I do have family members who will come up to me at these gatherings and say that their saw my work featured somewhere and I thank them, but there’s always this question in my mind: Five or six years ago, would you still have said this, or been as supportive? What if I didn’t have all these Instagram followers and all this publicity? Would you still support the art? Its not about all the followers or the likes, its about whether we can support this new wave of art into our homes as desis and accept that this is a by-product of the struggle we went through when we left our homes.

When you’re followed and liked by someone like Mindy Kaling, do you feel like you’ve ‘made it’?

That was a huge moment for me! But I think I’ll feel like I’ve made it when my dad says, “Hey, you’re doing great!” Even with all the attention the work has received, it still feels like I’m walking on eggshells sometimes. I made one piece that featured a girl screaming, ‘You’re a kutta!’ (You’re a dog!), through a megaphone. My mom saw it and she said, “These girls you draw are so pretty. You should make them say nice things. Or they don’t need to say anything at all, they look so nice!”

For me the question remains: can I convince my parents to finally be okay with this choice of mine? Of course its very rewarding when people look at the work and say they had the same experience. It is so powerful to share an experience and have someone say, “Me too.”

Have you received any negative comments on some of the work — the drawing of two men kissing, for instance?

There’s always this tension when you make something that will make family or friends uncomfortable. But its 2016. Get over it. My brother showed my dad the photo of the two uncles kissing and my parents were a bit taken aback. The way I look at it, everybody that has interacted with me or who I have grown up around has directly shaped the person that I am in public. Everything that has happened to me in a private part of my life ends up being public because I am who I am because of it. I don’t think there’s any real topic that I’ll shy away from. The ‘uncle pride’ drawing was one of those topics. It’s a way of life and I think everybody needs to get comfortable with it. I didn’t think it would offend anybody and I wouldn’t do it for that.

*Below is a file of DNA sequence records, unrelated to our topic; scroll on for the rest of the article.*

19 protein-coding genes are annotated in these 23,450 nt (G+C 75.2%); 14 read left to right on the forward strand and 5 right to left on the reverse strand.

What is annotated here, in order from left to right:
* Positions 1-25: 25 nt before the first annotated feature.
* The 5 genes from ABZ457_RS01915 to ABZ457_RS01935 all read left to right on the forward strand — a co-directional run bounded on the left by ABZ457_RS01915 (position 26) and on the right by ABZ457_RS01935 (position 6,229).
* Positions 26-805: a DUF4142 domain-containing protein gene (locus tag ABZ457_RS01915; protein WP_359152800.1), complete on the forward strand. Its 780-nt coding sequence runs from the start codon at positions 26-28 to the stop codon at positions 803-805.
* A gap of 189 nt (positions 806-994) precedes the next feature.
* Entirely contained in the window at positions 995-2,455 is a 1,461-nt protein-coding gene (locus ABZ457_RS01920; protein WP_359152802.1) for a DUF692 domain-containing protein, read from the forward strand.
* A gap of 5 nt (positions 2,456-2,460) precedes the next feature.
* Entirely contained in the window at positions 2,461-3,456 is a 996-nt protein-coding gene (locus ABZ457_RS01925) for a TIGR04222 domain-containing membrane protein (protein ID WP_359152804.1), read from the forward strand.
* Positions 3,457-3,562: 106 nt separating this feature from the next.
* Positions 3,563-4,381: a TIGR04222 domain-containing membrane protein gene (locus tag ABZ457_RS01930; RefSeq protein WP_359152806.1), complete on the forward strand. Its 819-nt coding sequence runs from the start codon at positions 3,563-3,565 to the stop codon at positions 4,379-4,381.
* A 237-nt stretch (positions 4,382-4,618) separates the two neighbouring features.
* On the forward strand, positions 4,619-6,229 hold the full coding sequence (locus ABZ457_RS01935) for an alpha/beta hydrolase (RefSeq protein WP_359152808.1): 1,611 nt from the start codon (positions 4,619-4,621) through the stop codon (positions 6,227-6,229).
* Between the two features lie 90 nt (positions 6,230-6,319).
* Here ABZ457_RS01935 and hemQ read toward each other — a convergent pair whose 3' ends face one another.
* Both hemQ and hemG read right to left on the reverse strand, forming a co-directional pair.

"Uncle Pride." (Instagram/Hatecopy)
“Uncle Pride.” (Instagram/Hatecopy – Courtesy Maria Qamar)

My work takes very serious things that happen in our lives and acknowledges, “F**, that happened. That was really awkward.” The drawing about two girls throwing a sweatshirt on top of a crop top to go out — every desi girl has done that. We’ve all thrown kurtas on top of a really skimpy top to get past our parents and we’ve gone to school and taken off the kurta. That’s a reality and my work creates a space where everybody can come together and laugh at the fact that we had to do that. What do we do if we can’t laugh about it? The work comments on diaspora culture — this one group of people that came here from Pakistan or India or Bangladesh and we all don’t know what the f*** is going on. We thought an avocado was a kiwi. Should I wear a sari or a lehnga to my prom? That’s a question I really did ask myself. Its funny. And now you laugh about how you coped with it all.

When I started up Hatecopy, I didn’t realise that everyone else was going through these things. I thought it was just me. Now it feels like we’re making inside jokes and Hatecopy is that one space where we can make fun of cultural appropriation — of the gori (the white girl) wearing the bindi or doing yoga or whatever.

Its been a year since you posted your first Hatecopy drawing. How do you see the work going forward?

I want to work on my skills and explore different ways of executing the work and different mediums. I didn’t go to art school so I never got to play with mediums. This is an opportunity to take on projects I’ve never done before and learn fast. I want the people who support my work to be proud and they should grow with me. I want to get our faces and work into galleries, to support more desi artists. You don’t see many of us in galleries and you don’t see our work hanging in national galleries – in the Art Gallery of Ontario, I think, less than 2 percent of the work is by women of color. That’s ridiculous. There should be way more and that’s one of my goals.

Sanam Maher in on Twitter @SanamMKhi